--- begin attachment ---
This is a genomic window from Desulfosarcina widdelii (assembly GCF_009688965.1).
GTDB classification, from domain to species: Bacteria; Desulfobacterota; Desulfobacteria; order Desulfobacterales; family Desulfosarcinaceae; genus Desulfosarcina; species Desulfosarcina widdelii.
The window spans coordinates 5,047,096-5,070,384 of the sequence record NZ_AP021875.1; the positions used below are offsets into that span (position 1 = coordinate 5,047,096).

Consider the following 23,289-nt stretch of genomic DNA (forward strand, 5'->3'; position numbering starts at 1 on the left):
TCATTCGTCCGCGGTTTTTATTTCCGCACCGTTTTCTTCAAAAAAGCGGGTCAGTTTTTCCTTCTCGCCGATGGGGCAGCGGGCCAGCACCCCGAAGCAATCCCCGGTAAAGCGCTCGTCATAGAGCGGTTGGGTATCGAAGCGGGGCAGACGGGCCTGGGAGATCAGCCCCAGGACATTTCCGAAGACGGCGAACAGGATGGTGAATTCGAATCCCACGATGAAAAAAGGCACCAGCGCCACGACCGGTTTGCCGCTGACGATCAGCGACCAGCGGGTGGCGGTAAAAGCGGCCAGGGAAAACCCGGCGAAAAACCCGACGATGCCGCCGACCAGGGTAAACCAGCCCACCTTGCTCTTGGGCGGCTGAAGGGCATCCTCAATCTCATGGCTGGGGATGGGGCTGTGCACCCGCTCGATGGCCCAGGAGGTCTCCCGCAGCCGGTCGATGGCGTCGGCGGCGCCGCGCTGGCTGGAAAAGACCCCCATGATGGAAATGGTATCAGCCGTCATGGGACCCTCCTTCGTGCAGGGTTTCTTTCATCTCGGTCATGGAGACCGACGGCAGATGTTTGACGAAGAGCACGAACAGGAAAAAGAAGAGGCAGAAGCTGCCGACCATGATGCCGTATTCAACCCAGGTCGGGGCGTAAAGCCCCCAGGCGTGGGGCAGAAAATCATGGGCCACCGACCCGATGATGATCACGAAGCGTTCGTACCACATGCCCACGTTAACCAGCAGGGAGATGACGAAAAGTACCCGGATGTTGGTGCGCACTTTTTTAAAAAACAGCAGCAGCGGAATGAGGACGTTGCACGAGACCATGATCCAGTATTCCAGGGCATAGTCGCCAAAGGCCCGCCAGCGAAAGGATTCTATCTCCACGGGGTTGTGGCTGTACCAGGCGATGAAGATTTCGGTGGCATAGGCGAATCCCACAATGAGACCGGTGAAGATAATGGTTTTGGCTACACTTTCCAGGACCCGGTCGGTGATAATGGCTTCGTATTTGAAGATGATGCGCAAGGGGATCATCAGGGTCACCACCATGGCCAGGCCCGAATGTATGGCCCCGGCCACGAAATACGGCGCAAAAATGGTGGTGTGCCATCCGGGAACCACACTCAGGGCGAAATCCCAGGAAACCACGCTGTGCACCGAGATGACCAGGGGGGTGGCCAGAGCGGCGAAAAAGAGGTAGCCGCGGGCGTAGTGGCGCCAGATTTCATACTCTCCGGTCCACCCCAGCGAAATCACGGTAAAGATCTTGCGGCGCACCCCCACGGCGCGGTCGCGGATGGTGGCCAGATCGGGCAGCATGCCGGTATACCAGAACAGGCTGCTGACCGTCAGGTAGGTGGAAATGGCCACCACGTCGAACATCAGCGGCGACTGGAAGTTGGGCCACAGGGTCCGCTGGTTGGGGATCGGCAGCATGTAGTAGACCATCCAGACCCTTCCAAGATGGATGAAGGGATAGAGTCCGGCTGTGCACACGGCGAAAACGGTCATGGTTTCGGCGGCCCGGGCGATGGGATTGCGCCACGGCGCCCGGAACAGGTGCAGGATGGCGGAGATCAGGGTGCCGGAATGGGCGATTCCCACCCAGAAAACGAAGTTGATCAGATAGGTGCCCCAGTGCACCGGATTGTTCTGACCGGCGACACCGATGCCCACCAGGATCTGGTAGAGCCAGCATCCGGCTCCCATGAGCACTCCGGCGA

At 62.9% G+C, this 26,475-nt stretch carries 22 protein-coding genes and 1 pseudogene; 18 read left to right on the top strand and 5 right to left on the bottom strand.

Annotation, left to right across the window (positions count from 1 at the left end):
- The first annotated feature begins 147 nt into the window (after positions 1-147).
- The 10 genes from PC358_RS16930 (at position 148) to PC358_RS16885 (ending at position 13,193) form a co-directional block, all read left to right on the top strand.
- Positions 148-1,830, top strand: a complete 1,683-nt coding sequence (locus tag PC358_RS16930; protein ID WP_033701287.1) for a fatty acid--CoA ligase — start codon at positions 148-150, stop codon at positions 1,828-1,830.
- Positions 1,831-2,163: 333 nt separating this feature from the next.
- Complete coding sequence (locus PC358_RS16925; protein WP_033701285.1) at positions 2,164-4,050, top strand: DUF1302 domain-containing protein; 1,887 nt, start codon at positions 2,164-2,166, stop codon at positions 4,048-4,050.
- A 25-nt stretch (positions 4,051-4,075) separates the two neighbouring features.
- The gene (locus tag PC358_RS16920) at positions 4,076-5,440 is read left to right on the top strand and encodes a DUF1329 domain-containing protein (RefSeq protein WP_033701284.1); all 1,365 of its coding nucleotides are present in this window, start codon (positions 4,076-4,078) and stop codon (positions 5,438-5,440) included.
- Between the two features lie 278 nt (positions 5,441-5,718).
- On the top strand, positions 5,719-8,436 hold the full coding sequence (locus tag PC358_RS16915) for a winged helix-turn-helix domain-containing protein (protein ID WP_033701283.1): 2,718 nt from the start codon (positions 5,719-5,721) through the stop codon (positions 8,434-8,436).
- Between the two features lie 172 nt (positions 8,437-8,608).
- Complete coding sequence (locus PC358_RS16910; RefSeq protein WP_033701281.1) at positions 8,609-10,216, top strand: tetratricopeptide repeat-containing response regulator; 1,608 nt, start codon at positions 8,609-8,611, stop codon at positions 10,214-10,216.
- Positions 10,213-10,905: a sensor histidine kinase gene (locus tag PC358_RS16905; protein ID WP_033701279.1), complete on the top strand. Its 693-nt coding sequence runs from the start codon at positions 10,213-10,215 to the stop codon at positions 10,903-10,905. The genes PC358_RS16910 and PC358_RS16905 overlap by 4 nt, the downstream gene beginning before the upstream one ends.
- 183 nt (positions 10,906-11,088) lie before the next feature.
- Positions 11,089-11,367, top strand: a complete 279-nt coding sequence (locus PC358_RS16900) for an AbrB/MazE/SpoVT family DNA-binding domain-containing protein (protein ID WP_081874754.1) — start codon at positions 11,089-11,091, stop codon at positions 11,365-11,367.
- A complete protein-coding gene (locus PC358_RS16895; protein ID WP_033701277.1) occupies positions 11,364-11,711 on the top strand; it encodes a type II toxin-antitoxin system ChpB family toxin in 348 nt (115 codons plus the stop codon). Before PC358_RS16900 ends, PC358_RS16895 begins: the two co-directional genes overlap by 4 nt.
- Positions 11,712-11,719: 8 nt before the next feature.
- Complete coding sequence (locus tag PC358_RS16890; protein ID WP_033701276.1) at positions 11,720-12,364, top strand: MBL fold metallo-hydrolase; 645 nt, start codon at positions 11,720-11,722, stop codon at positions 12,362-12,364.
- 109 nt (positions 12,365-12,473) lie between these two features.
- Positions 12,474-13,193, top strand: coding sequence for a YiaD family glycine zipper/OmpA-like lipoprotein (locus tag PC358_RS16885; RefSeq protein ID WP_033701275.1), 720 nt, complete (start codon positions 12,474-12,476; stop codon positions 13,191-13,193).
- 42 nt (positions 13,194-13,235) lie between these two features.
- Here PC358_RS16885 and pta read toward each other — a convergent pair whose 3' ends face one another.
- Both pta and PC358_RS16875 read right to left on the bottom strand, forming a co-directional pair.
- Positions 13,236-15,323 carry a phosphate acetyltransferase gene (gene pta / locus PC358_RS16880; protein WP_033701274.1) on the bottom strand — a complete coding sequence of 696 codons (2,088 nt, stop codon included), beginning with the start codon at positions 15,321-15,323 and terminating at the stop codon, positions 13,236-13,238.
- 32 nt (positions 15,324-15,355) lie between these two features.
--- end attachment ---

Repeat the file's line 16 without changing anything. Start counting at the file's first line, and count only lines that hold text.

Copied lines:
- On the top strand, positions 5,719-8,436 hold the full coding sequence (locus tag PC358_RS16915) for a winged helix-turn-helix domain-containing protein (protein ID WP_033701283.1): 2,718 nt from the start codon (positions 5,719-5,721) through the stop codon (positions 8,434-8,436).